Nelson Dewey State Park

Nelson Dewey State Park

How do you get to Nelson Dewey State Park? To me, the only reasonable path is to take the ferry from Iowa to Cassville and then drive the couple of miles up the road to the park.

The problem, of course, is this: How do you get to the Iowa side of the Mississippi River?

If you’re interested in that part of our journey to Nelson Dewey, check out our story here.

If you don’t really need to know the prequel, stay here and keep reading.

It’s Just Lunch

We began our visit to Nelson Dewey with a little, light lunch at the Prairie Shelter.

Prairie Shelter

We were apparently the guests of this nearby spider. He didn’t move the entire time we were in the park.

Spider at Prairie Shelter

The view of the Mississippi River from our picnic table was wonderful.

Mississippi River from Prairie Shelter

Walking the Trails at Nelson Dewey

After we had eaten, we took the Mound Point trail, which seems to be the logical path to follow in the park if you want to see the river.

Mound Point trail

For that purpose, the trail did not disappoint, as you can see in the two shots that follow.

Mississippi from Mound Point trail
Mississippi River and red tree

There wasn’t much else of interest along this mostly flat trail. We did see a little shelf fungus.

Shelf fungus on Mound Point trail

And we crossed this “bridge” which perhaps has a little water flowing under it at some time during the year.

Mound Point trail bridge

Near the end of the trail, we came upon this stone structure. We’re not sure what it used to be.

A former fountain?

In addition to the unofficial scenic views I showed you above, the trail also offers this official scenic overlook.

Scenic Overlook on Mound Point trail

And here is the view from there.

View from Scenic Overlook

The official trail map doesn’t really show this properly, but near its northern end, the Mound Point trail connects to the Woodbine trail loop. We took the Woodbine to get back to the road and encountered these three informational signs along the way.

Keeper of the Night
Just Passing Through

The road took us to the Oakwood trail which, while it’s broad, easy to walk, and the only real alternative to retracing your steps on the Mound Point trail, doesn’t really have anything interesting to see.

Oakwood trail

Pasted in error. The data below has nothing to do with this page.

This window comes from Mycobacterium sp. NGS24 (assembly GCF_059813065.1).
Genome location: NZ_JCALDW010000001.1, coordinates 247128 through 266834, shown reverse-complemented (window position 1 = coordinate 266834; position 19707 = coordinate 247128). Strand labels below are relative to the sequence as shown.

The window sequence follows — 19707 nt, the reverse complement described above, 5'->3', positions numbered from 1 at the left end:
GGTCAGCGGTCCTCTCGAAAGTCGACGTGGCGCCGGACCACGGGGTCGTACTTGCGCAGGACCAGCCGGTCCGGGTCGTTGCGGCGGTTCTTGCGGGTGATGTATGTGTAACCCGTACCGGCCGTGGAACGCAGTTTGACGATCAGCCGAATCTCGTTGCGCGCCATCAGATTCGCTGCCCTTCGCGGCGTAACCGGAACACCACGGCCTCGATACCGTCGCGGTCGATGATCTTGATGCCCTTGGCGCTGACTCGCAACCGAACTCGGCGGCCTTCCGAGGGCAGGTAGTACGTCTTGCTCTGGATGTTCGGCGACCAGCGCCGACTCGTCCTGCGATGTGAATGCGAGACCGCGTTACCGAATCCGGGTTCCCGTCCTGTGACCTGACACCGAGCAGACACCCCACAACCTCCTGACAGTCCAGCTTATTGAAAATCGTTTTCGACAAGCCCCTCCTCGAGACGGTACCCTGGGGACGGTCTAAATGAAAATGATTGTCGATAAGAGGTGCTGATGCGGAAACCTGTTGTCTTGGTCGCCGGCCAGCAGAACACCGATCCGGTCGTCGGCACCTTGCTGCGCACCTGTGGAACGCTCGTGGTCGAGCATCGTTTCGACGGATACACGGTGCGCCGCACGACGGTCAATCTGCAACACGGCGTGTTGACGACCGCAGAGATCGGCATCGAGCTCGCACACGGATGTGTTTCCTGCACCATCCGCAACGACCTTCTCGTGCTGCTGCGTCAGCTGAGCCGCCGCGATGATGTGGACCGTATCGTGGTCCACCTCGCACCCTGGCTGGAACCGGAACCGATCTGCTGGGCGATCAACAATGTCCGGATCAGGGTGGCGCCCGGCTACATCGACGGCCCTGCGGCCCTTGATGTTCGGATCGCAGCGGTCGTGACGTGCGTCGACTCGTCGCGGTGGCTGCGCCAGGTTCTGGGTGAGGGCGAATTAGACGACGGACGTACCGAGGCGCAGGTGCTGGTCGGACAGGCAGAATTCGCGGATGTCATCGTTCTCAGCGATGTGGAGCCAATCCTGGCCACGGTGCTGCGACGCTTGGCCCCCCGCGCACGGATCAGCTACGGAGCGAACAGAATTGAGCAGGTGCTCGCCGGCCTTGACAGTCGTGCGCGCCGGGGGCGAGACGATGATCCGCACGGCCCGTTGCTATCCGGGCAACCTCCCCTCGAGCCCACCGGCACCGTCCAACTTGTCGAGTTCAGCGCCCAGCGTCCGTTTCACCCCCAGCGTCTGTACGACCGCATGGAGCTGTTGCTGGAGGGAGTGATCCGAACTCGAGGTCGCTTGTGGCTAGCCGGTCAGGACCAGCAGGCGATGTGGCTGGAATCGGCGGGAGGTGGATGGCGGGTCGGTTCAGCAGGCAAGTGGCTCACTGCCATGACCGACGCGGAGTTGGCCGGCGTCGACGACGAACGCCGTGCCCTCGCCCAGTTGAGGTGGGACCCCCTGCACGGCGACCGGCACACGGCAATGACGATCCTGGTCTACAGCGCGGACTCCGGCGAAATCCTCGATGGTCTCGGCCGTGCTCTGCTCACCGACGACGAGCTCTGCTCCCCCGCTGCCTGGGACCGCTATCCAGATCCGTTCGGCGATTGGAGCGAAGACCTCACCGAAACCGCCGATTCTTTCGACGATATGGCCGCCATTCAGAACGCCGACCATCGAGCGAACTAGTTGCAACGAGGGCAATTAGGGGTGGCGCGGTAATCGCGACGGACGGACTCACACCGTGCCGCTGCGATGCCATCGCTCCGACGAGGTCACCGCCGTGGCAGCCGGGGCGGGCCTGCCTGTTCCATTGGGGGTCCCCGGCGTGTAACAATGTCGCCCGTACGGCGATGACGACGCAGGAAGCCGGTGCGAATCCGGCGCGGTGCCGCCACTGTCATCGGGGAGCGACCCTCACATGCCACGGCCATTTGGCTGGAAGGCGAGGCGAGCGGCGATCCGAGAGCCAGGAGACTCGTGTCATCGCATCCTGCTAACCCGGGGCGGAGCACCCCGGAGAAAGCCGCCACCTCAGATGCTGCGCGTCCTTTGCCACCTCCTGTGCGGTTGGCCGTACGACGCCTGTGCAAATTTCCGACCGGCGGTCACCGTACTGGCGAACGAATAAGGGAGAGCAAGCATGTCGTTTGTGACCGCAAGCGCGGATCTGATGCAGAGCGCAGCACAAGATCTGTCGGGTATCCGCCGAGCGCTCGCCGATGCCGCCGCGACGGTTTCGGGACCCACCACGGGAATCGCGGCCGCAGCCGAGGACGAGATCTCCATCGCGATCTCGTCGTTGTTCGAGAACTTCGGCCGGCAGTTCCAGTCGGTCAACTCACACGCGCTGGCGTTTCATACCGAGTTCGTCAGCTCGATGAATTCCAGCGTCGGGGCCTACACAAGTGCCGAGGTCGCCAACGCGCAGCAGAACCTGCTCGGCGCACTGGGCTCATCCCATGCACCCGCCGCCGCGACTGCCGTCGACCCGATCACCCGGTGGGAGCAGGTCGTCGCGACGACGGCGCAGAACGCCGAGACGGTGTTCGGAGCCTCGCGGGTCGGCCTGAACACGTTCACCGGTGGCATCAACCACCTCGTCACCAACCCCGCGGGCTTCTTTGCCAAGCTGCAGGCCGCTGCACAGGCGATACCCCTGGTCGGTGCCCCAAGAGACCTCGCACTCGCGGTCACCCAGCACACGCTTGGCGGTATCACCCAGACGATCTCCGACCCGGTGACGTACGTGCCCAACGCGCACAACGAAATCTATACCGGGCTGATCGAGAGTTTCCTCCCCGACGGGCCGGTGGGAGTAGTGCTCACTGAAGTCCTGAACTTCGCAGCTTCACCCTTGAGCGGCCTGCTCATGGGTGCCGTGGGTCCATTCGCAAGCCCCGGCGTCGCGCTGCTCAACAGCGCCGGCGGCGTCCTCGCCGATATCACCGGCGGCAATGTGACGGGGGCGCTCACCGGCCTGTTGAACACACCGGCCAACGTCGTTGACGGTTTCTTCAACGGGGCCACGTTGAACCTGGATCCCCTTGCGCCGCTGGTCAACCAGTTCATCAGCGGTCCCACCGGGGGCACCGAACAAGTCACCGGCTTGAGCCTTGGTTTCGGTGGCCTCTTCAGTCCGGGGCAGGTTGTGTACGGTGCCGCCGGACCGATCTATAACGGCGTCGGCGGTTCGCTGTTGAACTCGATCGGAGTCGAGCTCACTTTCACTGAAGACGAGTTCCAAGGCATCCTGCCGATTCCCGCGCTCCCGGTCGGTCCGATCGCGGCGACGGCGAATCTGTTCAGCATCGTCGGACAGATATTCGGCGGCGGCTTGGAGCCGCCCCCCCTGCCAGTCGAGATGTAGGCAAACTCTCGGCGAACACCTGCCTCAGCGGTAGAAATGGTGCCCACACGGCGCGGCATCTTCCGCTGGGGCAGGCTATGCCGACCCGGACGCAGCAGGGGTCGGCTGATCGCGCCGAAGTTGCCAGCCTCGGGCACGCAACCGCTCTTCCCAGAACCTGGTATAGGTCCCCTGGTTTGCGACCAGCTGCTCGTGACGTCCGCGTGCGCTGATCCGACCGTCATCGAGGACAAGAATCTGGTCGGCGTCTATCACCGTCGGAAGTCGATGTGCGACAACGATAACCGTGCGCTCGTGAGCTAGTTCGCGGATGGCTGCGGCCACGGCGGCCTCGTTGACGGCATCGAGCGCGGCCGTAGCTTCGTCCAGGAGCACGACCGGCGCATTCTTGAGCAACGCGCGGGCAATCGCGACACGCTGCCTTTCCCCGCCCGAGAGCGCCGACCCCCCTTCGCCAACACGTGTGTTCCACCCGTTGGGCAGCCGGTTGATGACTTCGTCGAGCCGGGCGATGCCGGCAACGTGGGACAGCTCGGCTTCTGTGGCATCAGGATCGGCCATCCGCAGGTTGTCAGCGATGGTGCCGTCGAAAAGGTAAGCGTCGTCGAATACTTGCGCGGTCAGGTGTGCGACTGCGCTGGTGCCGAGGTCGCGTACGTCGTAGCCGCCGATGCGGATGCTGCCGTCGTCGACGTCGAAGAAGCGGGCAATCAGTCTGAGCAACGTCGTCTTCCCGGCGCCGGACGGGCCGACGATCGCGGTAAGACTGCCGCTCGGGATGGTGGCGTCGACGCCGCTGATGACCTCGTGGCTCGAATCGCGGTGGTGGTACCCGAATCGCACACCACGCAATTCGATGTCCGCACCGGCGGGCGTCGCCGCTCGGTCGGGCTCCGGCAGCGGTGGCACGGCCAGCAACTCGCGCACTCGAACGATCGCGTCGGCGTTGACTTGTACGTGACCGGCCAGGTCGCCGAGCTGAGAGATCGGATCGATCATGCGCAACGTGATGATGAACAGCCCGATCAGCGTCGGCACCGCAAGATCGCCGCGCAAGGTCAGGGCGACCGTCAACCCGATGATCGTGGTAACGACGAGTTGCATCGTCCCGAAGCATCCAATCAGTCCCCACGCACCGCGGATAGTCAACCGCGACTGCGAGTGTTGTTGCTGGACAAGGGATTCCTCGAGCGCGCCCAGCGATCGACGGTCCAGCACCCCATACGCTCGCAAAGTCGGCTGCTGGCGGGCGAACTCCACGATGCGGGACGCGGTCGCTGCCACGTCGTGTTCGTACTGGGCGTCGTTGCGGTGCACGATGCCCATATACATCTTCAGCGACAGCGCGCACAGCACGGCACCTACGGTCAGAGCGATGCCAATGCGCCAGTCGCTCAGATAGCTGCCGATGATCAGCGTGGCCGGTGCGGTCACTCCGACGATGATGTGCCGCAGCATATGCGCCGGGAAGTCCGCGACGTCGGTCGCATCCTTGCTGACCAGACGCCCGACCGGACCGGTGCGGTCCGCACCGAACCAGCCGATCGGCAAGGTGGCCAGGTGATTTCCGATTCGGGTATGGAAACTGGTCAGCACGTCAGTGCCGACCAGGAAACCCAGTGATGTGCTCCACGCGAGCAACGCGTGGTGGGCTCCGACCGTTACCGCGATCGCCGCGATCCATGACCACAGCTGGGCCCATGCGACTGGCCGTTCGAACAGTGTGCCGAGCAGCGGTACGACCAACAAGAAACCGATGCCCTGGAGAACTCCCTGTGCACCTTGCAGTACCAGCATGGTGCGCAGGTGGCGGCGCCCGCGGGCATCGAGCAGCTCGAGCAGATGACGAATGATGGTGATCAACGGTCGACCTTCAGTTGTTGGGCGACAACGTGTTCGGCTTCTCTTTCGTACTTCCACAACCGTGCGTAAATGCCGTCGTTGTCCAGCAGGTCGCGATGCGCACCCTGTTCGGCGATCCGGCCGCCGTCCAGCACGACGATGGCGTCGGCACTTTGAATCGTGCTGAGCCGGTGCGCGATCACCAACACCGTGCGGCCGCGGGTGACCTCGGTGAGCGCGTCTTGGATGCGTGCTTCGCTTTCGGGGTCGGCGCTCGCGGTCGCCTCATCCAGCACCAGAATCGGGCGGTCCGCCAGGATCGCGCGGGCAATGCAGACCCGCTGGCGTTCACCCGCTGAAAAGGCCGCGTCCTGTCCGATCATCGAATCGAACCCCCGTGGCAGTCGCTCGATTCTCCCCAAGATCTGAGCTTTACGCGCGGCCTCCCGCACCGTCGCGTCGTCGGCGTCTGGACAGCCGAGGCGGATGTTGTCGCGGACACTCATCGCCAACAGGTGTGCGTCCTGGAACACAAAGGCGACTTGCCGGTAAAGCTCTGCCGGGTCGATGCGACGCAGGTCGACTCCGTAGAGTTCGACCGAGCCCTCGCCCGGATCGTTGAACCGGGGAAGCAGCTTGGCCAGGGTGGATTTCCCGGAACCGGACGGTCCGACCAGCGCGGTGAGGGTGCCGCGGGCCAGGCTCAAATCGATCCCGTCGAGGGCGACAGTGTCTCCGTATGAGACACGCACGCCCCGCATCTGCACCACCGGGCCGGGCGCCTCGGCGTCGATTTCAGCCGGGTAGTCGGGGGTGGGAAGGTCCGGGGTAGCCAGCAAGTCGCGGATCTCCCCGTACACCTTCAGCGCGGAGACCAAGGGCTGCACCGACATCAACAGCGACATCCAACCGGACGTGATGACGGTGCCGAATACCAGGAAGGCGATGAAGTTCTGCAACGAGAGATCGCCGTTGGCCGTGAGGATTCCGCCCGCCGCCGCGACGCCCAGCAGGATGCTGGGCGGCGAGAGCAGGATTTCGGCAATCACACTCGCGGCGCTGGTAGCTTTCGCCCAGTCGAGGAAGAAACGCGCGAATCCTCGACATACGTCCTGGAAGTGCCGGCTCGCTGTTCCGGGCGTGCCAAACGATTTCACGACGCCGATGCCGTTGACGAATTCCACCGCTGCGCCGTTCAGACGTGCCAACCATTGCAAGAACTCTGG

More Views in Nelson Dewey

Back near our starting point was the Dewey Heights Picnic Shelter. It has a fireplace and would make a good place to hide from the weather.

Dewey Heights Shelter

Very near the shelter are some burial mounds. There are small signs near the mounds that warn you not to walk on them. Unfortunately all these signs face away from the road – the direction from which you approach them.

Burial mounds

So, unless you’re paying attention, you won’t know you’re treading on the mounds until it’s too late. (We hadn’t noticed and may have tread on them. Sorry.)

Also nearby is another scenic overlook with a landmark sign that kindly tells you what you’re seeing.

Landmark sign

One of the views includes Stonefield Village, which is across the road from the park. (We didn’t visit it on this trip.)

Stonefield Village

You can see this interesting rock outcropping to the north. You can walk out onto the rock (which I did, second picture below) if you like. Just be a little careful because there’s no railing to keep you from falling.

Rock outcrop
View from rock outcrop
View of the scenic overlook from the rock outcrop

Nelson Dewey doesn’t have a lot going for it, but we found it a pleasant, short hike. If I happened to be in the area, I’d probably visit there again.


Nearest City

Cassville, Wisconsin (2 miles)

Nearest Emergency Facility

Guttenberg, Iowa (15 miles, ferry crossing required – 45 minutes)

Lancaster, Wisconsin (21 miles)


6:00 AM to 11:00 PM, year-round


Vehicle admission sticker required

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